3. Stemming & Lemmatization

The process of stemming is optional in many cases, but it often helps to improve the quality of the analysis. Stemming is the process where we reduce every word down to its most simple root or lemma. This helps to associate similar words with each other.

For example, the words “consult,” “consultant,” and “consulting” all have similar meanings. Our algorithm can tell this based on the fact that they all have the same root word. Thus, we can reduce all of these words down to their root “consult” to prevent our algorithm from getting confused into thinking that all of these are different concepts.

With all of this natural language processing complete, we can finally move on to applying machine learning to our data to draw conclusions!

4. Applying Machine Learning

Depending on what kinds of results we are trying to derive from our dataset, there are a variety of different machine learning algorithms that we could use. One common algorithm used in sentiment analysis is the Naive Bayes Algorithm which can help to correlate certain words with good and bad reviews. Like this algorithm, there are numerous others that can be used for these purposes.

How can YOU use NLP and sentiment analysis to your advantage?

Now that you know the basics of how natural language processing and sentiment analysis works, why don’t we talk about how you can actually implement these technologies for your own uses. Armed with these tools, you will be able to make the most of the data online to help you in your own endeavors.

There are currently a number of sentiment analysis tools online available that serve a variety of purposes from analyzing reviews to gathering social media sentiment. If you want to learn more about these tools and which one is the best for you to use, this article is a great place to start.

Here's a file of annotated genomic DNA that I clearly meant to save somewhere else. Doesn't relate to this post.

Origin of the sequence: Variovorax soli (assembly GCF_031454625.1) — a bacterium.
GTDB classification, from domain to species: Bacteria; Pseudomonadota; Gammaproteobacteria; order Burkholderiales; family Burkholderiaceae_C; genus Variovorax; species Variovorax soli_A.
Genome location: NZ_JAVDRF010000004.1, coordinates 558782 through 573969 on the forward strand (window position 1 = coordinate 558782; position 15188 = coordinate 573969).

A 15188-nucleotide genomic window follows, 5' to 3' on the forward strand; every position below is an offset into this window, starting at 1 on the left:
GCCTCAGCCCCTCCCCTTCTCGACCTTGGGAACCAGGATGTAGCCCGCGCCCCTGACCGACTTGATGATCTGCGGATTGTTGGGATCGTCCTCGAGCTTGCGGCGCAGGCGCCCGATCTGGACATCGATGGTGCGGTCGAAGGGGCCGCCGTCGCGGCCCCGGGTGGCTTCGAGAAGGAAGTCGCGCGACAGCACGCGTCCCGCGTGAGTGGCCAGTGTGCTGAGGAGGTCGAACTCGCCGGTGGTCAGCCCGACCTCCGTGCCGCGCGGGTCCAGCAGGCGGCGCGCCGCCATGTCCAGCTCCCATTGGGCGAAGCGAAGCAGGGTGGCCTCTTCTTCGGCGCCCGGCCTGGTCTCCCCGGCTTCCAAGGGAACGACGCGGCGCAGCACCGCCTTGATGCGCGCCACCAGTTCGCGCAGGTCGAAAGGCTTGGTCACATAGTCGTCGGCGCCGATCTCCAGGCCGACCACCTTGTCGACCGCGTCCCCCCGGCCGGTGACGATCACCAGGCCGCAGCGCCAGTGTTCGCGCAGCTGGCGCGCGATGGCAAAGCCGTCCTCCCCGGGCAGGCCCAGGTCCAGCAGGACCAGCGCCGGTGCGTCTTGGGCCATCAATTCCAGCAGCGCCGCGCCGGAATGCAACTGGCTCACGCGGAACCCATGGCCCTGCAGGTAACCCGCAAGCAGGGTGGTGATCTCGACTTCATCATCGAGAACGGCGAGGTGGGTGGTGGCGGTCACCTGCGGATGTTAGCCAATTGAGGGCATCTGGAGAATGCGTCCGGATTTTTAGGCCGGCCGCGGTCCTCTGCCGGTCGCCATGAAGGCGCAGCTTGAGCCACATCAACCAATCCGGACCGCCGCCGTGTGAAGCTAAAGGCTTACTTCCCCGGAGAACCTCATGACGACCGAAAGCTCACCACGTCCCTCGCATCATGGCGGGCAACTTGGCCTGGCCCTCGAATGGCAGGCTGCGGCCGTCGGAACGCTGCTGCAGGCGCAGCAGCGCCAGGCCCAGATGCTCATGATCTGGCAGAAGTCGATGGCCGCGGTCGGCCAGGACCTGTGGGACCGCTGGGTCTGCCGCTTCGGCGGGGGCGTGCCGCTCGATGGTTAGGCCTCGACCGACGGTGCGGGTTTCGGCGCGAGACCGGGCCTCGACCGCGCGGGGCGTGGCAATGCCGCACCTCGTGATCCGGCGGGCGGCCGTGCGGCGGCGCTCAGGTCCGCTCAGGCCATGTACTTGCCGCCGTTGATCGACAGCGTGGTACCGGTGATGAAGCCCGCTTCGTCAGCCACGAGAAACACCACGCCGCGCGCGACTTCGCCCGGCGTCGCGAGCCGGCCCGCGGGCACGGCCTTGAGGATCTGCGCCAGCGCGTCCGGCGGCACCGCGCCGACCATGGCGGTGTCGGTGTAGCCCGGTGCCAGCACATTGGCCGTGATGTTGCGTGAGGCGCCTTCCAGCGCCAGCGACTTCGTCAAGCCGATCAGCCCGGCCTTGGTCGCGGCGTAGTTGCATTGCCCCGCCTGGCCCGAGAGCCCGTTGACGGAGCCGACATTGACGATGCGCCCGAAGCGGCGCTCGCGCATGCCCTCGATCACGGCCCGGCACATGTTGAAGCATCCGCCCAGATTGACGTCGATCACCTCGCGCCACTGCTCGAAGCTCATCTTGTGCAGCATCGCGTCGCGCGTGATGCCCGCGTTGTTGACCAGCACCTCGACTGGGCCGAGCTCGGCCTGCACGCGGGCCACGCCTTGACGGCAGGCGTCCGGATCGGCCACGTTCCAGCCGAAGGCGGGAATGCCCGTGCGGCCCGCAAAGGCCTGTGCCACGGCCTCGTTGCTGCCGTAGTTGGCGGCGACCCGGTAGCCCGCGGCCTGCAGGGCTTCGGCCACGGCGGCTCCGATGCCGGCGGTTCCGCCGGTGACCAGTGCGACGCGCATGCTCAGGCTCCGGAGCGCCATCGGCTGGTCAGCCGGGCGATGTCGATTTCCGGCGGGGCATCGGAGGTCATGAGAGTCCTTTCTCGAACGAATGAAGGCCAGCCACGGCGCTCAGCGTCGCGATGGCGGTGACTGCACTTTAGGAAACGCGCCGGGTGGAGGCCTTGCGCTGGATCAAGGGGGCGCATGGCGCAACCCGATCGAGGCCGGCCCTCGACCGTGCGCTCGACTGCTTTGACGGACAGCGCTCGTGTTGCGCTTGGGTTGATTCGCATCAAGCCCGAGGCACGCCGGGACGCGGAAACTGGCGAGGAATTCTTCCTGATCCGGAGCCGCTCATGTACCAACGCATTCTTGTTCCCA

If you suspect that the technologies and tools that are already on the market are not suitable for you, there are a number of other options available. Most notably, you can create your own sentiment analysis algorithm from scratch and tailor it to your own needs. The most common way to do this is to use the programming language Python as there are already a number of tools for you to use with the language that will help you.

You can use web scraping tools like Scrapy to gather useful text data from different online sources in order to make a database for your sentiment analysis. Then, you can use Python tools like the Natural Language Toolkit (NLTK) and VADER to actually analyze the data. By making use of any of these tools and processes, you can fully utilize the massive amount of data available to you today.

Check out my project!

Recently, I used all of these concepts to create a sentiment analysis algorithm to help out Barclays Center in Brooklyn. I used my algorithm to analyze customer reviews to figure out what people most liked and disliked about Barclays Center. Make sure to check out my project below where I explain exactly how I made everything and how it works!

Learn about my sentiment analysis algorithm here!

As you can hopefully see, natural language processing has a lot of potential to help us analyze and make use of verbal data. Furthermore, it has even greater potential to make an impact and solve larger problems in the future!

Key Takeaways

  • There is so much data online and so much of that data is in the form of text. As a result, we need an effective way to process and make use of this text data.
  • Natural language processing can be used in parallel with machine learning to draw conclusions from verbal data.
  • We can use NLP processes like tokenization, stopword filtering, stemming, and lemmatization to prepare verbal data for analysis by traditional machine learning algorithms.
  • There are a number of different tools that you can use to create your own sentiment analysis algorithm or make use of previously existing ones.
  • The combination of both NLP and ML has immense potential to help us today and even greater potential to make an impact on the future.

Wait… don’t click away yet!

I’m Adam, a 16 year old passionate in technologies like artificial intelligence/machine learning, blockchain, quantum computing, and much more.